I’ve played Magic for over two decades and the timed features of online Magic have always caused anxiety for me that detracts from my enjoyment and engagement while playing. I play poorly when I’m rushed and don’t have ample to to apply my Magic knowledge based on my competency level. It makes me feel bad when I play beneath my competency and I don’t learn anything from my play because I fixate on the role of the clock in my matches.
When I’m playing with a high degree of fluidity, I’m confident and enjoy my games for the sake of the games themselves. I’m engaged in what I’m doing and the plays tend to come to me much more effortlessly and naturally.
I was a grinder for many, many years and I understand the mentality and how it feels to work so hard and feel so bad. Trust me, I know the sacrifices people make to try and elevate their game.“The key is that by taking my time, I actually learned the information and I’m better able to recall what I learned in new situations.”
When it comes to speed, or any other facet of your game that you seek to improve, the best advice I can give about how to approach those goals is to practice and learn in a way that makes you feel comfortable. If you’re a new player, or even an experienced player looking to transition to the next level of play, it’s so important to recognize that your competition at the highest levels has decades of experience to draw upon, a high degree of confidence and has mastered the ability to play with a high degree of fluidity.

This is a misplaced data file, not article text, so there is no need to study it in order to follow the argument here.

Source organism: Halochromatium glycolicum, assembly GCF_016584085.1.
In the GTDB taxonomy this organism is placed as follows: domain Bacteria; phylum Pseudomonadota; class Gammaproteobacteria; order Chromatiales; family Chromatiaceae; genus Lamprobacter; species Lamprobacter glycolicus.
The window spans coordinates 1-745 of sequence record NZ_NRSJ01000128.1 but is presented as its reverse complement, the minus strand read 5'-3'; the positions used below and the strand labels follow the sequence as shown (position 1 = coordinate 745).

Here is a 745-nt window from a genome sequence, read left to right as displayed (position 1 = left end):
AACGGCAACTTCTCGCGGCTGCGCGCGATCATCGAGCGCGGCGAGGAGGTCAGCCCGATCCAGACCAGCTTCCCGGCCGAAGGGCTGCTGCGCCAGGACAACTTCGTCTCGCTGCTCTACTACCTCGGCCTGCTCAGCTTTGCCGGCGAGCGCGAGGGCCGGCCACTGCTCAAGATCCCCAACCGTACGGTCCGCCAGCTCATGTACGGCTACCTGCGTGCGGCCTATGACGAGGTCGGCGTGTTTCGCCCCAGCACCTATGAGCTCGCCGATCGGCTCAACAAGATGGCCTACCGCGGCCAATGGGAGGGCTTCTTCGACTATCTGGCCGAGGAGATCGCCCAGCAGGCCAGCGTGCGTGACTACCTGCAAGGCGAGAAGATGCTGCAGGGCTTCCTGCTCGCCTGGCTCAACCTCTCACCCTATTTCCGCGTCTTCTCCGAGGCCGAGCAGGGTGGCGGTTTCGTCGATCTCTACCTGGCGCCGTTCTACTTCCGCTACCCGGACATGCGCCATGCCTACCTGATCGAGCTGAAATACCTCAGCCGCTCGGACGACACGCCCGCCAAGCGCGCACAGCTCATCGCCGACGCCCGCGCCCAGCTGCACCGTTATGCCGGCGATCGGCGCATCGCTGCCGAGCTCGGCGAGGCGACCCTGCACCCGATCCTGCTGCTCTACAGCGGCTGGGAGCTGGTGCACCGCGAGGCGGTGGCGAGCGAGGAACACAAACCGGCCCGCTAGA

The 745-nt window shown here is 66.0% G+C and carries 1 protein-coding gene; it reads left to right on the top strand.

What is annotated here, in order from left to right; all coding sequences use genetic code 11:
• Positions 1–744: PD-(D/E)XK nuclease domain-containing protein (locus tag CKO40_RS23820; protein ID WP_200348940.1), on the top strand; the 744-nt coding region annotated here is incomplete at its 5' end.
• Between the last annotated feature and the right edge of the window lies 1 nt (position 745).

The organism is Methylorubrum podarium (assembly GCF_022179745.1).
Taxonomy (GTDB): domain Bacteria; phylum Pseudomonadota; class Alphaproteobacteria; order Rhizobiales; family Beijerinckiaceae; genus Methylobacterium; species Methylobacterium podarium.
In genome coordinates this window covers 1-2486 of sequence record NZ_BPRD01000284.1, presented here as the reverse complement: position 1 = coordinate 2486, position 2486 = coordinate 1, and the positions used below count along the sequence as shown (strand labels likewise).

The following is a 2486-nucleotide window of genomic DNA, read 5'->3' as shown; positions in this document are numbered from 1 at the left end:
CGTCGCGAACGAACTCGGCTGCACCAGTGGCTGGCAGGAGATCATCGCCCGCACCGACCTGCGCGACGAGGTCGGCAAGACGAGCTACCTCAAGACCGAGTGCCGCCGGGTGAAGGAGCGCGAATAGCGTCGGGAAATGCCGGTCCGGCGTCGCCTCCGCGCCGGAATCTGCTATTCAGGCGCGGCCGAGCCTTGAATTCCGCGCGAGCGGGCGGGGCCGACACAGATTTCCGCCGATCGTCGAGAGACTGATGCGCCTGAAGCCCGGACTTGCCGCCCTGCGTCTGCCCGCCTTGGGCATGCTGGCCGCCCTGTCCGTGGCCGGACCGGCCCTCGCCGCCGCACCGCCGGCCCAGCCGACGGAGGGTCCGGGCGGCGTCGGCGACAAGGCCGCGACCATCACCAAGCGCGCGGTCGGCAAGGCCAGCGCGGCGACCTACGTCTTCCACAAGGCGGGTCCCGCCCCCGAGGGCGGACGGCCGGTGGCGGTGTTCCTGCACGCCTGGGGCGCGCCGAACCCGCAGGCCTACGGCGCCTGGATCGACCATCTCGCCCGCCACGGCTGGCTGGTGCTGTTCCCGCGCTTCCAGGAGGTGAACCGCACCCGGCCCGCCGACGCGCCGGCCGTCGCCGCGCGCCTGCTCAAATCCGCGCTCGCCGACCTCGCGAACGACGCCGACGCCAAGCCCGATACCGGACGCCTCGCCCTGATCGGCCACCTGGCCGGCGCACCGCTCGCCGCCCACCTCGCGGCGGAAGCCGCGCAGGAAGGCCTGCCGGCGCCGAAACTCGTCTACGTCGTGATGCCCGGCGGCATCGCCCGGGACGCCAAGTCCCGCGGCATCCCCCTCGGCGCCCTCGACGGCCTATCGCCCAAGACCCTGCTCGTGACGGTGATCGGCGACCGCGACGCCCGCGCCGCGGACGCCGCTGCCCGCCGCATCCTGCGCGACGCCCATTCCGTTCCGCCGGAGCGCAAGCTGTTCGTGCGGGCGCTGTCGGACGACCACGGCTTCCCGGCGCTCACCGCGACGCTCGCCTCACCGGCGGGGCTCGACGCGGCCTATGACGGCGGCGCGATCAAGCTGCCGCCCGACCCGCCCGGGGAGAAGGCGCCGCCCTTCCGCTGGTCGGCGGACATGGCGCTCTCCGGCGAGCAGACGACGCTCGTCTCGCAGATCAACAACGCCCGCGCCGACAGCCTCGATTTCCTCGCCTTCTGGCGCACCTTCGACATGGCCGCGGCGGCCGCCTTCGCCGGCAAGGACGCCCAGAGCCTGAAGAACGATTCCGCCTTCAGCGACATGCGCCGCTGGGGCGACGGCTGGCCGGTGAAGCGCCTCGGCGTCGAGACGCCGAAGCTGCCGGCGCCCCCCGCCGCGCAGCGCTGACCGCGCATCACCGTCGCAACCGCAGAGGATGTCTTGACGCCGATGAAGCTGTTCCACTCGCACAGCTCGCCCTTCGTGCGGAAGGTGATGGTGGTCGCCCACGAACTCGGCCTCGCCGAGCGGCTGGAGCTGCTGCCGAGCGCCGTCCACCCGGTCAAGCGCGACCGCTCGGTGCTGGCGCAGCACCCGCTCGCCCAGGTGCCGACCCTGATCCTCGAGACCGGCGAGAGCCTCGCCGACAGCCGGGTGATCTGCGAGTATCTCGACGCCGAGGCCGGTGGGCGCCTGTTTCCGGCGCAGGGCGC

Magic is a game of infinite complexity. It’s incomprehensible and it’s not a game that you can ever truly complete because it never ends and always changes. It’s an experience that will mean different things to you over time as you continue to learn and expand your knowledge of it.
However, one element of Magic that I believe is true, has always been true and will always be true is that if you’re enjoying your play, you’ll learn more from it and be better able to apply that knowledge when the moment calls for it. Magic is an ongoing experience, so even as you set goals and expectations for what you’d like to accomplish or where you’d like to end up with your play, it helps to recognize that you’ll learn, retain and be better able to recall information that you’ve taken in when you’re comfortable, confident and feeling good. While hard work, focus and dedication are also assets, be sure to recognize that genuinely enjoying your play experience is also a highly relevant factor that informs learning, retention and improvement when learning and honing a skill.